In contrast with Aruba, where the program was deliberately kept separate from HPE Partner Ready, the plan with the many new acquisitions is to bring everything together quickly as part of an integrated strategy.
LAS VEGAS – On Monday, at the keynote of HPE’s Global Partner Summit here, company CEO Meg Whitman discussed the role of HPE’s multiple new acquisitions in the company’s partner strategy. HPE also outlined its channel integration plans for the new technologies, and how they can fit into partner go-to-market efforts.
“We have made some bold moves to transform ourselves,” Whitman told the partner audience in her keynote. “We will increase the portfolio of integrated products you can present to your customers.
Whitman began by discussing SGI, the smallest of the acquisitions from a numbers perspective, but one that she considers to be extremely strategic.
“We were already the leader in High Performance Computing, and with SGI we are taking this to an entirely new level,” she said. “With the explosion of data, more customers than ever before will need this to translate data into insight.” She referred to SGI’s TAM as a $23 billion opportunity.
Unlike the other recent HPE acquisitions, SGI sold primarily direct.
“SGI was not channel-centric,” said Jesse Chavez, Vice-President, Worldwide Indirect Strategy and Operations, Enterprise Group, Hewlett Packard Enterprise. “They were only about 15 to 20 per cent channel, but we expect that that will grow when we present it to partners.” He indicated that SGI’s technology will be released through HPE in July, and that it will be made available to partners in a phased introduction at that time.
“The way we bring SGI into the fold, it will fit into the product sets we have today, into our Apollo and HPC lines,” he said.
SGI had about 200 partners, who are being “white gloved” as they are being brought on board, Chavez noted.
The SimpliVity acquisition makes HPE a significant player in the hyper-converged space.
“For customers who want hyper-converged solutions, we are bringing HPE infrastructure with SimpliVity to deliver the best hyper-converged offering to the market,” Whitman said. “It’s a $2.5 billion market growing at 25 per cent a year.”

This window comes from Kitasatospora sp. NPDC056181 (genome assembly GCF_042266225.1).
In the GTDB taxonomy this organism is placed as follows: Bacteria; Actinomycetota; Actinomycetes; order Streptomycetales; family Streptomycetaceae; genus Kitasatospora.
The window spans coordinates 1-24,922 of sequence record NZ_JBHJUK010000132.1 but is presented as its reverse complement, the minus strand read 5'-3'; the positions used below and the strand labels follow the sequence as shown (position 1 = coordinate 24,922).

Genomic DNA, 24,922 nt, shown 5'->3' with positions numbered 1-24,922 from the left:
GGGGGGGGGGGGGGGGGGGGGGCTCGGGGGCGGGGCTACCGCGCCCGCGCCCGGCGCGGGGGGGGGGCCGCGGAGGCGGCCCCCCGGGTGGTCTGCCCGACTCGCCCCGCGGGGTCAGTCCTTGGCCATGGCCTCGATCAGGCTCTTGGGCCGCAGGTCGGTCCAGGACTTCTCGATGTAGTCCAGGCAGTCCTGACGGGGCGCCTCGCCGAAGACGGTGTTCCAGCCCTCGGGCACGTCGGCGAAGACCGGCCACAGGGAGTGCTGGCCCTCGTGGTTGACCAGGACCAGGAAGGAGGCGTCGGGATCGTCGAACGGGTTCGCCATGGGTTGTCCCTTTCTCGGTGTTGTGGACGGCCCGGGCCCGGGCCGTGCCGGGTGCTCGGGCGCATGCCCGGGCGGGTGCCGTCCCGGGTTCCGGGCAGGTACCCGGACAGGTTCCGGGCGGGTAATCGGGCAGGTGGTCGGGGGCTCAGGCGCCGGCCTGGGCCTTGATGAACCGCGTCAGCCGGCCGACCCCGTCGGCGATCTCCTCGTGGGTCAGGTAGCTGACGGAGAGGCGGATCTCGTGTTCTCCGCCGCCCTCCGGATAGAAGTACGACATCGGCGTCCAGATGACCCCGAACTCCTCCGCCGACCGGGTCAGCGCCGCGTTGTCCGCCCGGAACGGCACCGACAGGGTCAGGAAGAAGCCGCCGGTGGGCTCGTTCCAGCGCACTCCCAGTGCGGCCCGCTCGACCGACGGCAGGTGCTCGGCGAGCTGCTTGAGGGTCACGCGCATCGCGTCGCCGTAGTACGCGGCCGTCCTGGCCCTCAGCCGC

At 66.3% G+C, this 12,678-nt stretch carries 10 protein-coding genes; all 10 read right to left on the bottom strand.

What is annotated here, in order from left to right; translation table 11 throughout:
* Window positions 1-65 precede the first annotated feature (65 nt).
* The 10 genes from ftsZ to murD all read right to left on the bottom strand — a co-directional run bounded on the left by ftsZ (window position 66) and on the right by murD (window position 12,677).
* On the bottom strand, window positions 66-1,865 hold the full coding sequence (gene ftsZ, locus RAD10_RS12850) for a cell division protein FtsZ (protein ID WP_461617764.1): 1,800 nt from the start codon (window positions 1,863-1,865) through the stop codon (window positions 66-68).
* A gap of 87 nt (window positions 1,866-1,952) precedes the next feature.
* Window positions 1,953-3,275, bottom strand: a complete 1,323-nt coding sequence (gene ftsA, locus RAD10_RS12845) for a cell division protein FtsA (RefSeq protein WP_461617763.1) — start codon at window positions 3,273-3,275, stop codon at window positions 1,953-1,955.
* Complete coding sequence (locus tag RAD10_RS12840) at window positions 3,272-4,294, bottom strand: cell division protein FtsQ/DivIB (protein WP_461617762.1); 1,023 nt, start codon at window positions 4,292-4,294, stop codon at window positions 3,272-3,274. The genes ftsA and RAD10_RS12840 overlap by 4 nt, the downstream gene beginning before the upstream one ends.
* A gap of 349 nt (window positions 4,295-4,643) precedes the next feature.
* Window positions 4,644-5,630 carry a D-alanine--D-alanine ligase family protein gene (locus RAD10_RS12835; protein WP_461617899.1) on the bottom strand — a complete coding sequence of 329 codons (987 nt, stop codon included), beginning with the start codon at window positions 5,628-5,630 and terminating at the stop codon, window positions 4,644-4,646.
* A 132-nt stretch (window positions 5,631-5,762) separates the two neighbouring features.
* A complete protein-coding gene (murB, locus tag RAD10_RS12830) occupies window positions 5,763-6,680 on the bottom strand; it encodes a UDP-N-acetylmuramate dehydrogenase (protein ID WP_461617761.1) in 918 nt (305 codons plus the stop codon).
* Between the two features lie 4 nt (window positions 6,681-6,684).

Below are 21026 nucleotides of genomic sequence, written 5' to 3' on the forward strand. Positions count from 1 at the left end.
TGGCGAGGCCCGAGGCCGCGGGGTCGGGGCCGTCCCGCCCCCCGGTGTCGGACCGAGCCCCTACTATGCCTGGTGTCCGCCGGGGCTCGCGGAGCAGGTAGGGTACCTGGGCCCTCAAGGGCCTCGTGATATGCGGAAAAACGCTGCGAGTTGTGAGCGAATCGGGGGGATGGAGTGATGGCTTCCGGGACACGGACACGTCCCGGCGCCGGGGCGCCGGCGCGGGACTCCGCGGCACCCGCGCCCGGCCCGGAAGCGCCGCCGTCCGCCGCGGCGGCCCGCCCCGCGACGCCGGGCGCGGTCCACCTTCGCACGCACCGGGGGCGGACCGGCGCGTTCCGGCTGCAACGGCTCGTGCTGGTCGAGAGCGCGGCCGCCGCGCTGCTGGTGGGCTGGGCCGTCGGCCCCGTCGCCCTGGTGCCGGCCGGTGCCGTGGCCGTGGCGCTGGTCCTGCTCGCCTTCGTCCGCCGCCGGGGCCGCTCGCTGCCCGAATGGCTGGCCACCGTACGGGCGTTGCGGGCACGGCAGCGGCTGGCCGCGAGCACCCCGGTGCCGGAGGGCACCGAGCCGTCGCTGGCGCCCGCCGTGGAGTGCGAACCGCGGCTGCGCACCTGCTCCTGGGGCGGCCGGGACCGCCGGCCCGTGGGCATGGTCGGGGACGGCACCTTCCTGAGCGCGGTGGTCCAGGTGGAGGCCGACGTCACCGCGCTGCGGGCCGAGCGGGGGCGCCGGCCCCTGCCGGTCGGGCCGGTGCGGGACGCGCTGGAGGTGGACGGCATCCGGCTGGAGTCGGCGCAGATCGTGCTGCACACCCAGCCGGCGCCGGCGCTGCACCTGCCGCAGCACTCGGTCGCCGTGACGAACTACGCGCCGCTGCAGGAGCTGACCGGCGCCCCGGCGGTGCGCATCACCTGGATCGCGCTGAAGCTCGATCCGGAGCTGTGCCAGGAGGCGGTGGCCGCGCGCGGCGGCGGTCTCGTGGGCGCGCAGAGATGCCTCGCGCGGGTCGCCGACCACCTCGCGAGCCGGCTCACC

“A lot of partners are extremely excited about this one,” Chavez said. “It is enterprise grade hyper-converged that we believe we can scale pretty quickly from an enterprise and readiness standpoint.”
Chavez noted that before acquisition, SimpliVity used a ‘meet in the channel’ model.
“The distributors would integrate it with Lenovo or Dell,” he said. “We kept that model we could get our own product ready to go, and we will still do that because we don’t want to kill off that competitive element of it.”
Chavez indicated though that now that HPE has introduced their Gen 10 ProLiant servers with their new technological goodness, SimpliVity software will be available on the 380DL integrated in their factory and available to all partners in this way. He also noted that November 1 was the date set for the integration of the SimpliVity channel program into Partner Ready.
Nimble Storage, HPE’s most recent acquisition, strengthens HPE more in the mid-range and SMB, although the plan is to integrate their InfoSight Predictive Analytics platform across their entire storage portfolio, including the enterprise-focused 3PAR line.
“Together with Nimble we will bring flash-optimized data services to customers with the right balance of price performance and agility,” Whitman said. This is a $15 billion TAM growing at a 17 per cent rate.
Chavez indicated that the limited SKU selection mainly targeted at SMBs that HPE earlier announced would be available to all partners is already available.
“In November, the full product line with all the SKUs will be available, and at that point we will also merge the programs, with the same timing for SimpliVity, November 1,” he said.
Cloud Cruiser, which HPE acquired in January, makes an IT infrastructure consumption analytics app that gives clear insight into IT usage and spend for better management of public private and hybrid clouds. HPE had already been licensing them in their Flexible Capacity offering.
“By providing insight into IT usage and spend, this helps customers more effectively plan and manage their IT systems, and will further differentiate offerings like Flexible Capacity,” Whitman said.
“That’s a great acquisition for us, and we expect we will see a lot there,” Chavez said. It will be available to partners beginning November 1.
Finally, Whitman discussed the February acquisition of Niara, a behavioral security analytics startup.
“We are also accelerating at the edge, and Niara is a leader in the category of using big data and analytics in a network security offering to better protect data,” she said. It is scheduled to be available to partners in the early August time frame.
Chavez noted that most of these acquisitions had already been selling entirely through partners.
“That’s a significant opportunity from a partner perspective and assists in folding them into Partner Ready,” he said. “Unlike Aruba, where we kept the program separate for a lot of reasons, these integrations will be completed quickly.”
One area that Chavez did indicate that HPE will be looking at is harmonizing the distribution of all the new companies, who brought their existing relationships with them.
“We are definitely overdistributed,” he said. “We will have to look at the distribution landscape and determine how we will go forward.”